Monday, November 22, 2021

2021.11.22 Hopewell @Home ▫ Luke 24:13–35

Read Luke 24:13–35

Questions from the Scripture text: How many of whom were traveling where (Luke 24:13)? What were they doing on the way (Luke 24:14)? Who drew near (Luke 24:15)? What did He do? What was done to them, with what result (Luke 24:16)? What did Jesus ask (Luke 24:17)? What did He note about them? Who answered (Luke 24:18)? What does he ask? With what question does Jesus respond (Luke 24:19)? What did they call Jesus? What did they say had been done to Him by whom (Luke 24:20)? But what had they hoped (Luke 24:21)? And why do they think this hope has disappointed? To whom does he refer in Luke 24:22? What does he say they had done? By saying what (Luke 24:23)? And had others done (Luke 24:24)? What does Jesus say about them for this (Luke 24:25)? What does He ask (Luke 24:26)? Where does He begin in Luke 24:27? And through how many of the Spirit-inspired books of the Old Testament does He take them? What does He specifically explain? To where do they draw near (Luke 24:28)? What does He indicate? But how do they respond in Luke 24:29? What are they doing in Luke 24:30? What does He do? What happens to their eyes (Luke 24:31)? What doe they know? And what happens to Him? What do they ask one another (Luke 24:32)? What do they do when (Luke 24:33)? Where do they go? Whom do they find? Whom else? What do the disciples in Jerusalem tell them (Luke 24:34)? And what do Cleopas and his friend tell them (Luke 24:35a)? What detail really stuck out to them (verse 35b)?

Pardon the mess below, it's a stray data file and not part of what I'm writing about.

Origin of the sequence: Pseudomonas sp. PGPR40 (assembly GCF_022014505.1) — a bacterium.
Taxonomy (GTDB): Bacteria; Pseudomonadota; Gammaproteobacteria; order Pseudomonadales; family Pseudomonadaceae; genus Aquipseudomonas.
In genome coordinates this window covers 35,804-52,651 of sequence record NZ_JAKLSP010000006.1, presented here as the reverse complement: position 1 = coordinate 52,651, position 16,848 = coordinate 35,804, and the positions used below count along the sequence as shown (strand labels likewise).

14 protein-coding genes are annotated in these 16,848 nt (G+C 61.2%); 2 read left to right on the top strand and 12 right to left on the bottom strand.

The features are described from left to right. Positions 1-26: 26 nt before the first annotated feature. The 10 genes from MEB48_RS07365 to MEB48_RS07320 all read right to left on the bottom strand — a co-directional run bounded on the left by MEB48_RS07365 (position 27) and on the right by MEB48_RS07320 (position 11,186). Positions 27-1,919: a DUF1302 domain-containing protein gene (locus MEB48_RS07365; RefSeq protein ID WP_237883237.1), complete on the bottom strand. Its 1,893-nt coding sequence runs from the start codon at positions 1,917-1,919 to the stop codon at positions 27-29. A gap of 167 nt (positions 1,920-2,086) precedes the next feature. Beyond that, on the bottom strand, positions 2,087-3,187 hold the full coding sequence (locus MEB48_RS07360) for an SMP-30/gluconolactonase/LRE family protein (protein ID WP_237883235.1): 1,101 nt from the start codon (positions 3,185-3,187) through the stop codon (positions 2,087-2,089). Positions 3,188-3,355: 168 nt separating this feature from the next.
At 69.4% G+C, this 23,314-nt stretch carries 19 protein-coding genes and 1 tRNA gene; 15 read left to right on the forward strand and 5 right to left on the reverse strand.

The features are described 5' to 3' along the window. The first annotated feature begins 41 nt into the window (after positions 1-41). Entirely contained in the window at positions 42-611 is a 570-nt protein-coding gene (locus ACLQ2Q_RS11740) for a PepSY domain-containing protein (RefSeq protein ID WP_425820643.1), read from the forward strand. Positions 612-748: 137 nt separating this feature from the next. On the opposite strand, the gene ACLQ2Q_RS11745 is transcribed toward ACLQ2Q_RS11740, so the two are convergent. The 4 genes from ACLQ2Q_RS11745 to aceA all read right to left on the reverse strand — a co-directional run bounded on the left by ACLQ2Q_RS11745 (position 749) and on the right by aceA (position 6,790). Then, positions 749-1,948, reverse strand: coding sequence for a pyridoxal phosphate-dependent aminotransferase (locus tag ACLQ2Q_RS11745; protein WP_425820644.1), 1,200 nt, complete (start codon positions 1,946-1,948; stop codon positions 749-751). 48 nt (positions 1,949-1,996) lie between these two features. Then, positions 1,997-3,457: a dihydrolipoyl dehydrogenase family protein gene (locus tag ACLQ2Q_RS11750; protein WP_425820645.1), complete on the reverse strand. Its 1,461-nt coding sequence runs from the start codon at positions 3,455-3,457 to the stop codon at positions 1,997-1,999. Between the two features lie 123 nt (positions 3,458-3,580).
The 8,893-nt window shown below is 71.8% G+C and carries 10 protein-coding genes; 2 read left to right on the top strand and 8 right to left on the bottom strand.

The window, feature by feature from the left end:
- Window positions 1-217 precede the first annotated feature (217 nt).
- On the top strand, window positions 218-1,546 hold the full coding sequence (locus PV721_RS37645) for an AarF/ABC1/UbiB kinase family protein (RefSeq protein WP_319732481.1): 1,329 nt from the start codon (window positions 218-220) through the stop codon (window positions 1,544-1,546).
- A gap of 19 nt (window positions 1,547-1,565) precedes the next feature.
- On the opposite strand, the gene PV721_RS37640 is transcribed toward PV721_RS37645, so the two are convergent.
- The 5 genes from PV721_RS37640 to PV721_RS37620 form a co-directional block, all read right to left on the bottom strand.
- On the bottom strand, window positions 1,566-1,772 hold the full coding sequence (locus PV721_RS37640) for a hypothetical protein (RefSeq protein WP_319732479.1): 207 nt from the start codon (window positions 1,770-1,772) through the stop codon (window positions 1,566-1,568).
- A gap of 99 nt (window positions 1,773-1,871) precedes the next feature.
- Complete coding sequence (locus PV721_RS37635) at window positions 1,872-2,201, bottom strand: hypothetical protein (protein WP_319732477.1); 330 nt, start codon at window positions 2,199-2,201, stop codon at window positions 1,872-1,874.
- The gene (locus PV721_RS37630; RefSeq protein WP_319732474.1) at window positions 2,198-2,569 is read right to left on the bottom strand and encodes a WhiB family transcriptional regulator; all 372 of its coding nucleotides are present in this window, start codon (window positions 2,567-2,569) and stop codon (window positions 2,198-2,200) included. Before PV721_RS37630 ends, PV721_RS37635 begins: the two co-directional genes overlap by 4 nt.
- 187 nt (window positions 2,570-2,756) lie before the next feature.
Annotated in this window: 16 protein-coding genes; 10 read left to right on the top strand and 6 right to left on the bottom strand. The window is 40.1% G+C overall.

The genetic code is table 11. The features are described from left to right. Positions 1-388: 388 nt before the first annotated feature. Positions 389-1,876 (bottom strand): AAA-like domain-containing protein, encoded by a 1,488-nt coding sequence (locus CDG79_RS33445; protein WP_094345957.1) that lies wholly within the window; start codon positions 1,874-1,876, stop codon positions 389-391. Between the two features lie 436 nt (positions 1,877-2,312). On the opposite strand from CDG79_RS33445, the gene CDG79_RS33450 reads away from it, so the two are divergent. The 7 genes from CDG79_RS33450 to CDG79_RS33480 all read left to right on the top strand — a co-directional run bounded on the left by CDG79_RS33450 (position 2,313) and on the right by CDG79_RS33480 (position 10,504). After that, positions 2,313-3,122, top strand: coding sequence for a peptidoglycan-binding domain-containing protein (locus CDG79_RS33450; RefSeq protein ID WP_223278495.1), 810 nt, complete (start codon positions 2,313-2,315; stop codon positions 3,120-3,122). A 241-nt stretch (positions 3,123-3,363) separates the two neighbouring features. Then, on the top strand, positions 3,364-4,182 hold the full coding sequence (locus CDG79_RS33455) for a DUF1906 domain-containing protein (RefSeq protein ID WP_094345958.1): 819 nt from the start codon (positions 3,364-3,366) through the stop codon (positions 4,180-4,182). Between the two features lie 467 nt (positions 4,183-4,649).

Sometimes the Scriptures catch our attention by a surprising response. These disciples seem distressed and disappointed. The initial discussion is pretty animated with the “conversing and reasoning” in Luke 24:15. Then their explanation is dejected in Luke 24:19-24 with the “But we were hoping” of Luke 24:21. To distressed and disappointed disciples, we might have expected some sympathy, but Jesus’s response is, “O foolish ones and slow of heart to believe!” (Luke 24:25). Surprising.

But often, when what we desire is sympathy, what we need is rebuke. While they were incredulous that Jesus didn’t seem to understand them, their real problem was that they had not understood His Word.

And if we haven’t seen that the Bible is about Christ—Christ crucified and Christ glorified—then we haven’t understood His Word either. That’s what the whole Bible is about: “beginning at Moses and all the Prophets […] all the Scriptures the things concerning Himself” (Luke 24:27). 

“If only I could see Jesus.”

Well, Jesus was there. But what they needed was to hear Jesus (His teaching from all the Scriptures) and for Jesus to make Himself known to them in the breaking of the bread. How often we feel like we want a particular experience of Christ, but what we really need is to attend upon His ordinary means! He is the One Whom makes Himself known to us, and He has chosen the means by which to do so. When we are distressed and disappointed, what we need is to believe all that Christ has spoken in His Word and by that Word, together with His sacrament, to know Him.

May His Spirit grant that our hearts would burn within us while He talks to us (Luke 24:32) and that we would know Him in the breaking of the bread (Luke 24:35).

Over what have you been distressed and disappointed? What do you need in the midst of that?

Sample prayer:  Lord, You filled Your Word with truth about Yourself, Your crucifixion, and Your glory. Forgive us for being foolish and slow of heart to believe. Grant that Your Spirit would make our hearts burn within us at Your Word and make us to know You in the breaking of the bread. For we ask it in Your Name, AMEN!

Suggested songs: ARP1 “How Blessed the Man” or TPH172 “Speak, O Lord”

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